The first two text boxes are for entering metadata as a list of key/value pairs, as is already available in the standard FMV Pro versions. A Key is entered in the first box shaded grey, but it will not be saved for the selected Function until a Value or an Equation is also entered for that Key. The corresponding Value is entered in the second text box.
When a Key is saved for a Function, It will be shown along with all saved Key names when any other Function is selected. As such, the Key names become common across all Functions. However, the corresponding Values are unique to each individual Function.
Key names can be used as Variable names and referenced in Equations if they start with a capital letter (this is to differentiate between Variables and mathematical functions).
To calculate the Value of a Key for a Function (when it is activated by the FMI) click the ‘=’ button and another text input box will appear for entering an equation.
Equations can contain Key names to reference other Values that appear above them in the same Function, or Standard Variables can be used to reference Values from upstream Functions, connected by couplings that are activated during the FMI cycles. This is explained in further sections.
To turn the equation off, click the ‘=’ button again (this is a toggle button) and the equation will disappear, it is still saved but will not be used to calculate the Value.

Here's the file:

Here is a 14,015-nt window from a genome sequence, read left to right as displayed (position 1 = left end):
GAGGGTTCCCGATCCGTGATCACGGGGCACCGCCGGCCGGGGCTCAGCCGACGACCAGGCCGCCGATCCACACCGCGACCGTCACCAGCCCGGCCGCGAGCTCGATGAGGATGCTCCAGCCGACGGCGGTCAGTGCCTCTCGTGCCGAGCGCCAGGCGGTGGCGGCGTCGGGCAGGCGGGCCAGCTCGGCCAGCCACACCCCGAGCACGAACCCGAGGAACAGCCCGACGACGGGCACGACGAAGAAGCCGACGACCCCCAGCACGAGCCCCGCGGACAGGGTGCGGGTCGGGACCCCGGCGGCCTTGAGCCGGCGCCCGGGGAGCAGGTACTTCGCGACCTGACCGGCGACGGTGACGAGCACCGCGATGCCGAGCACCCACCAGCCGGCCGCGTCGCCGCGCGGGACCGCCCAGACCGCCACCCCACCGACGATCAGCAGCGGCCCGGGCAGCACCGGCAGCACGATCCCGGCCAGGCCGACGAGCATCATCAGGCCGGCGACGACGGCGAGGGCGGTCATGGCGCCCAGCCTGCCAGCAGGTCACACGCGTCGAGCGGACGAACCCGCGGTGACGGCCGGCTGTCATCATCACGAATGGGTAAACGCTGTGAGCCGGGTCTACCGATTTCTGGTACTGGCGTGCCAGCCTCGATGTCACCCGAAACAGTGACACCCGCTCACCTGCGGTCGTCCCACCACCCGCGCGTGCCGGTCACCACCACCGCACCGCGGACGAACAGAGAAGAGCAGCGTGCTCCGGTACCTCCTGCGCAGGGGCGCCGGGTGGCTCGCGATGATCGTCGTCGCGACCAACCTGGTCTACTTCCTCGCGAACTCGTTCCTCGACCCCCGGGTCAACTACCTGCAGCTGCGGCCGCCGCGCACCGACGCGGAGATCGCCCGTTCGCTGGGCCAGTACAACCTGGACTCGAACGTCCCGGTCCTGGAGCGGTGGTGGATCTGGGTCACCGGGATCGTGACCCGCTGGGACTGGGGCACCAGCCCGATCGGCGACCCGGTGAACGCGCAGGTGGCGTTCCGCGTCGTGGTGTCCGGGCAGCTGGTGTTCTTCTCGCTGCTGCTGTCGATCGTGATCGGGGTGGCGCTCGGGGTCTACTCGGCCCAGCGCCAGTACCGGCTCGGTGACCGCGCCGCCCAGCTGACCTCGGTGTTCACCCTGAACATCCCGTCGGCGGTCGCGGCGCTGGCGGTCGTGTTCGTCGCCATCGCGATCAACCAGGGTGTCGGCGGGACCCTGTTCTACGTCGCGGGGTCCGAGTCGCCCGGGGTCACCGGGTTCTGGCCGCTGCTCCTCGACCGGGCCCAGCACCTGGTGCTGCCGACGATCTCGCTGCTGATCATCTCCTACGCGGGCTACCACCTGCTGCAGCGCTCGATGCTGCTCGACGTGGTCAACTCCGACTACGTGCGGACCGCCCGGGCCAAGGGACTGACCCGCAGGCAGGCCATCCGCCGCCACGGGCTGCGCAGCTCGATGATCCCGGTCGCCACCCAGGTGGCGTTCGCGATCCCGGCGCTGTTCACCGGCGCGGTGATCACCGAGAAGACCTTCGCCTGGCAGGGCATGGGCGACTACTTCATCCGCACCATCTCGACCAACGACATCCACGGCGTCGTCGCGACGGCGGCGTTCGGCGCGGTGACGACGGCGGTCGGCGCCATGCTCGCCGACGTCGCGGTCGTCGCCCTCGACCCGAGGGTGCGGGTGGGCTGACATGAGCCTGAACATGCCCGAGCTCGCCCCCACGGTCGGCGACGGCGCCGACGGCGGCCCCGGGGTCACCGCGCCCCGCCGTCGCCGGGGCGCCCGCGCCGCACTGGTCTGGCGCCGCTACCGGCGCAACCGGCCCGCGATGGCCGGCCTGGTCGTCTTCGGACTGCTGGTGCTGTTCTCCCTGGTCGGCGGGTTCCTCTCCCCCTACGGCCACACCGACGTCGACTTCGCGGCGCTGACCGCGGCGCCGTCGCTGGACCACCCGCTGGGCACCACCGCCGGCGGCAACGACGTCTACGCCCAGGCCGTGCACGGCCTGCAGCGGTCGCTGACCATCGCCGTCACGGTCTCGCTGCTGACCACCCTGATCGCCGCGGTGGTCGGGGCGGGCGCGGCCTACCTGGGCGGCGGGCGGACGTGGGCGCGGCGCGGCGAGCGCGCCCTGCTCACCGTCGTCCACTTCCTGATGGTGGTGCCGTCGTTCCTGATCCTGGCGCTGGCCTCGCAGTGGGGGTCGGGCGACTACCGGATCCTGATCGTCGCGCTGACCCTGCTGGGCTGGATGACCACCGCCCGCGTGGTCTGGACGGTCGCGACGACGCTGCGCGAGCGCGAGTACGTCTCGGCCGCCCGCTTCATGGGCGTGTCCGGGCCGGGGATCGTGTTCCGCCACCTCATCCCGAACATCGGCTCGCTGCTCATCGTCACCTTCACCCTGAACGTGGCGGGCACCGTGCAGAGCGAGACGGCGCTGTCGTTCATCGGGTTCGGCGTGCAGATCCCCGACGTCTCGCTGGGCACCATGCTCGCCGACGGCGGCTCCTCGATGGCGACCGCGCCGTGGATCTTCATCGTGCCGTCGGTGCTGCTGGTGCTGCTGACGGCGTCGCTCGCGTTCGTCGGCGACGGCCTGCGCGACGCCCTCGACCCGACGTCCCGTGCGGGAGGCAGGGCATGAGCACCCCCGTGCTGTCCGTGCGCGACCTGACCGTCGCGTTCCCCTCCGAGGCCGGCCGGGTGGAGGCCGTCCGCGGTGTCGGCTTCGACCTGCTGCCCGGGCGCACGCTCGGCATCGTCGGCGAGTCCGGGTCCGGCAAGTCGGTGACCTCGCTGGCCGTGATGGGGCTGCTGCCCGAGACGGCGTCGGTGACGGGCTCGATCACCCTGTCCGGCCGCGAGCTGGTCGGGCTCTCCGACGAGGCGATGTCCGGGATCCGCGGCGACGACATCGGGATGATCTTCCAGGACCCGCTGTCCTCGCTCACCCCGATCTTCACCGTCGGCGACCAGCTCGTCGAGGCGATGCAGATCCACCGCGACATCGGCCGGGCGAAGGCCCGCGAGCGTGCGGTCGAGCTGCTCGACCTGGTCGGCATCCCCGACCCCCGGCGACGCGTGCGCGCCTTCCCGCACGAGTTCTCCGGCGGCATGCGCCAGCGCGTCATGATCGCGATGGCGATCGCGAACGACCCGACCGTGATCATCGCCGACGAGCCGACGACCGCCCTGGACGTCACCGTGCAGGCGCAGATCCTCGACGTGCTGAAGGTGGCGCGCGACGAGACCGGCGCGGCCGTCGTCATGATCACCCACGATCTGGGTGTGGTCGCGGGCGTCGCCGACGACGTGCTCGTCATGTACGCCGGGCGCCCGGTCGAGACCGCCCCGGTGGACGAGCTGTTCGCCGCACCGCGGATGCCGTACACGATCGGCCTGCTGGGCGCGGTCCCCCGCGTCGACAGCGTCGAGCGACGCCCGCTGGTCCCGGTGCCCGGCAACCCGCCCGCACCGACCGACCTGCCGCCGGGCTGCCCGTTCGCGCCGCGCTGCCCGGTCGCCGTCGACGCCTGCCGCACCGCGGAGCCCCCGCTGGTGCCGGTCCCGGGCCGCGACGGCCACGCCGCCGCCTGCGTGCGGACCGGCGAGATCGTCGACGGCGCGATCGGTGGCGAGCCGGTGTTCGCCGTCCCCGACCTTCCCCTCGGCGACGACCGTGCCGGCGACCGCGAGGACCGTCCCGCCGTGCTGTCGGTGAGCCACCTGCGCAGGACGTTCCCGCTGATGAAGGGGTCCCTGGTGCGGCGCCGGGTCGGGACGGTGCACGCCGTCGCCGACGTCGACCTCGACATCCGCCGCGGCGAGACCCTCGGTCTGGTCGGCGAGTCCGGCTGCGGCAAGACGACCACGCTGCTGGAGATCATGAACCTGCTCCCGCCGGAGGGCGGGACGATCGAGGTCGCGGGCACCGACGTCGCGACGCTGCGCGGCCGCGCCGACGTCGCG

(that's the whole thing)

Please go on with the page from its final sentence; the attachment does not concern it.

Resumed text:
The next section is a list of available mathematical functions and variables available for use in Equations. You can switch between these two types by using the Functions/Variables toggle buttons above the list. The Variables list is initially empty but will be populated as you create Keys and make selections within the model.
The top colour range is used to display results in the inside top of each function, the bottom range in the inside bottom of each function. Click on any of the three main colour circles to change the colour. The intermediate colours are blended from the three main colours.
The number boxes below the colour ranges are used to convert the Values to the colour range for dsiplay.
The last two text boxes on the right labeled ‘Key 1’ and ‘Key 2’ are for selecting which of the Keys provide values for displaying the results, Key 1 for the top range and Key 2 for the bottom range.
12th Workshop on the
Functional Resonance Analysis Method (FRAM)